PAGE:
Strategies for Avoiding Lower-Quality Offset Credits

Sticking to Lower-Risk Project Types

Although many kinds of projects can deliver GHG reductions, some types of projects have a harder time meeting essential carbon offset criteria than others. It is generally easy to show that industrial gas destruction projects are additional, for example: as long as they are not required by law, there are few if any reasons to undertake them aside from generating carbon credits.[1] For many renewable energy projects, on the other hand, careful scrutiny is required to determine whether the prospect of carbon credit sales played a decisive role in their implementation (and even with such scrutiny, it can be hard to be certain – they are often on the margin of viability with energy sales revenue alone).

Perhaps the easiest way to reduce the risk of buying low-quality offset credits is to restrict purchases to credits that come from lower-risk project types. The below sub-pages provide an overview of the relative offset quality risks associated with common types of carbon offset projects, distinguishing between low, medium and high project risk.

There are two potential drawbacks to this approach. First, as the table on Low Risk Project Types indicates, there are only a handful of project types that have low environmental integrity risks as a class. Second, the kinds of projects that can most easily meet environmental integrity requirements tend to be projects that offer the least in terms of environmental and social co-benefits – and vice versa. Often, a buyer must choose between a project type with lower quality risks and one with greater co-benefits. A project that avoids N2O emissions at a nitric acid plant, for example, will generally be highly additional, easy to quantify, will pose no ownership or permanence concerns, and will not cause social or environmental harms – but it will do little to enhance people’s livelihoods or otherwise improve the environment. An agroforestry project that sequesters carbon in trees across many small farms, on the other hand, may yield a multitude of local benefits – but its GHG impact will be harder to quantify, and the carbon stored in trees may not be permanent. These kinds of trade-offs can be observed in the tables for Low, Medium and High Project Risk, which also identifies project types that offer the greatest potential for social and environmental co-benefits.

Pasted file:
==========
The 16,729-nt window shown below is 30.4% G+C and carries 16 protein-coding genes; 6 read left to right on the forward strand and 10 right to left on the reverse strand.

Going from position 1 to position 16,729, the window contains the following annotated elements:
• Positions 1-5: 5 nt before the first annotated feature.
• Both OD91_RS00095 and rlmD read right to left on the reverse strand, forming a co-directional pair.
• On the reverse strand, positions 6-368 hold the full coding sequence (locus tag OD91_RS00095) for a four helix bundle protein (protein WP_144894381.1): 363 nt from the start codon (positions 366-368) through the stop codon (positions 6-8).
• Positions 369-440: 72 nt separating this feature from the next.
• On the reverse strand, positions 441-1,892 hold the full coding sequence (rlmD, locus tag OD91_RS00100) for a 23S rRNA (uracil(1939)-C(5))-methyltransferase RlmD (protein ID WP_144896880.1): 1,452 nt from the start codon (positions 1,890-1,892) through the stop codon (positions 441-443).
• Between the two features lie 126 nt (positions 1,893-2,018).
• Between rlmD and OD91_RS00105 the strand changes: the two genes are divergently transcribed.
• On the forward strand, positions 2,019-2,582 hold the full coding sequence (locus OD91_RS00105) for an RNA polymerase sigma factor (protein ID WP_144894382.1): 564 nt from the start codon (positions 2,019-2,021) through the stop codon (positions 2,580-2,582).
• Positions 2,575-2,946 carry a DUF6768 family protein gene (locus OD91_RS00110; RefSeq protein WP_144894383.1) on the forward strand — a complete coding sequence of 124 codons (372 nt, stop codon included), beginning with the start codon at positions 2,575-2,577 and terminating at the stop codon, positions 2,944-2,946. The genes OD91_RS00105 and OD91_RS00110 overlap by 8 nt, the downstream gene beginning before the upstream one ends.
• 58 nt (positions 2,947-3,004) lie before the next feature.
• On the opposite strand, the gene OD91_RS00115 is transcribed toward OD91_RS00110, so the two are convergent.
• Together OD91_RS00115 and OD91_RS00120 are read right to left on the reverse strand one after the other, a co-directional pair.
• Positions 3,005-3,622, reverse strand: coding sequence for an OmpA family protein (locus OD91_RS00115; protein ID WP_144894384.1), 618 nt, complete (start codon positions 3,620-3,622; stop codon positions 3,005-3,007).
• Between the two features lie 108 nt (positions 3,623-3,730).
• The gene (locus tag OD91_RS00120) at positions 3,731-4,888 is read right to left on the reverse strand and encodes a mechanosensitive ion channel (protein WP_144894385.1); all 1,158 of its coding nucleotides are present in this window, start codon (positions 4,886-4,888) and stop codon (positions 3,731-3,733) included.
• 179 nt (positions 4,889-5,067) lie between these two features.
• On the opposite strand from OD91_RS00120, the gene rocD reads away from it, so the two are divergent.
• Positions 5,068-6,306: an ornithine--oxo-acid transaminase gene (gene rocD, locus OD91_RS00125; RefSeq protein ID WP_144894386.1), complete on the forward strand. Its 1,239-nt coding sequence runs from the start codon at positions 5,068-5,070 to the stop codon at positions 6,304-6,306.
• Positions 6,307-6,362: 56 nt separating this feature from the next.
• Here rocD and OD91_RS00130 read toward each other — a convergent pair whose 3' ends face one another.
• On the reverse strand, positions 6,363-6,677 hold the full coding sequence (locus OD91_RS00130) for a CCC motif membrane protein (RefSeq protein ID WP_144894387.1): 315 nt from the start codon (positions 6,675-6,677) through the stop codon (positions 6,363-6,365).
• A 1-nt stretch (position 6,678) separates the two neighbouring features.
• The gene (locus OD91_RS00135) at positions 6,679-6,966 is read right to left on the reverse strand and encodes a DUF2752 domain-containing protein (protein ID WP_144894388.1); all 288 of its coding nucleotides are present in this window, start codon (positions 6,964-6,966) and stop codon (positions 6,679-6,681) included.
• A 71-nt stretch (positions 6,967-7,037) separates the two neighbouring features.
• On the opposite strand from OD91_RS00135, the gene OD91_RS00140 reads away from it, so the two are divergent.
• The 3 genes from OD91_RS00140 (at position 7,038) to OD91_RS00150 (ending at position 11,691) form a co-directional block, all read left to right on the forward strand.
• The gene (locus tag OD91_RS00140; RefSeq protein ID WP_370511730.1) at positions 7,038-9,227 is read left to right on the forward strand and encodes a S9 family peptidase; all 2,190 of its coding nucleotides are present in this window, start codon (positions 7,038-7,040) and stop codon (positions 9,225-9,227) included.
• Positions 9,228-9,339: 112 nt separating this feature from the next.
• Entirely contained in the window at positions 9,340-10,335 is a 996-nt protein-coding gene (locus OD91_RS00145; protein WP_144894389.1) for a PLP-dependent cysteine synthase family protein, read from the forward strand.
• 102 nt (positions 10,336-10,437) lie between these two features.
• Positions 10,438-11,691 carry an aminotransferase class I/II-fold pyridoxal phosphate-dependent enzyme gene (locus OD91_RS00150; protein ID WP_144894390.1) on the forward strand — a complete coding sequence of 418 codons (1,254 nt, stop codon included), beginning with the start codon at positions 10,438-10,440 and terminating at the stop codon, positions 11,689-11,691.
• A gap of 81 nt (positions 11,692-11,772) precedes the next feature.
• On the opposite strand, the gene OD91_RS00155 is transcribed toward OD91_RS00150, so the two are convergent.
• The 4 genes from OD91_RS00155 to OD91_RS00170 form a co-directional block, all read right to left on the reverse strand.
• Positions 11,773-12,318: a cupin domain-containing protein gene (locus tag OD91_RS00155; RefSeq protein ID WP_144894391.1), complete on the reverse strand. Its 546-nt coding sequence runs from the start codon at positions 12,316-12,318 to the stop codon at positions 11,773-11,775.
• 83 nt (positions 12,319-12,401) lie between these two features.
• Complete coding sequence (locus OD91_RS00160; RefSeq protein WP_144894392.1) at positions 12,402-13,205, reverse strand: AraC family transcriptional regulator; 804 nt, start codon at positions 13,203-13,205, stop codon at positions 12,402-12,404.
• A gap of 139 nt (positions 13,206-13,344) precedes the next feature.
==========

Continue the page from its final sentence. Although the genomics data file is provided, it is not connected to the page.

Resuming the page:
OFFSET PROJECT TYPES AND RELATIVE QUALITY RISKS

Some types of carbon offset projects have an easier time meeting essential carbon offset criteria than others. In the following tables, we distinguish between “lower risk” project types, where individual projects will frequently meet all offset quality criteria, and other project types, where more caution may often be necessary. For each project type, we indicate in the tables whether meeting a particular criterion could be relatively difficult and may therefore be of particular concern when considering an offset credit purchase. In the following tables, if a cell is left blank, then the criterion is not a major concern for that project type.

Relative offset quality risk for different project types:


[1] While additionality is not usually a concern, some kinds of industrial gas projects do have issues with baseline estimation and overestimation of reductions.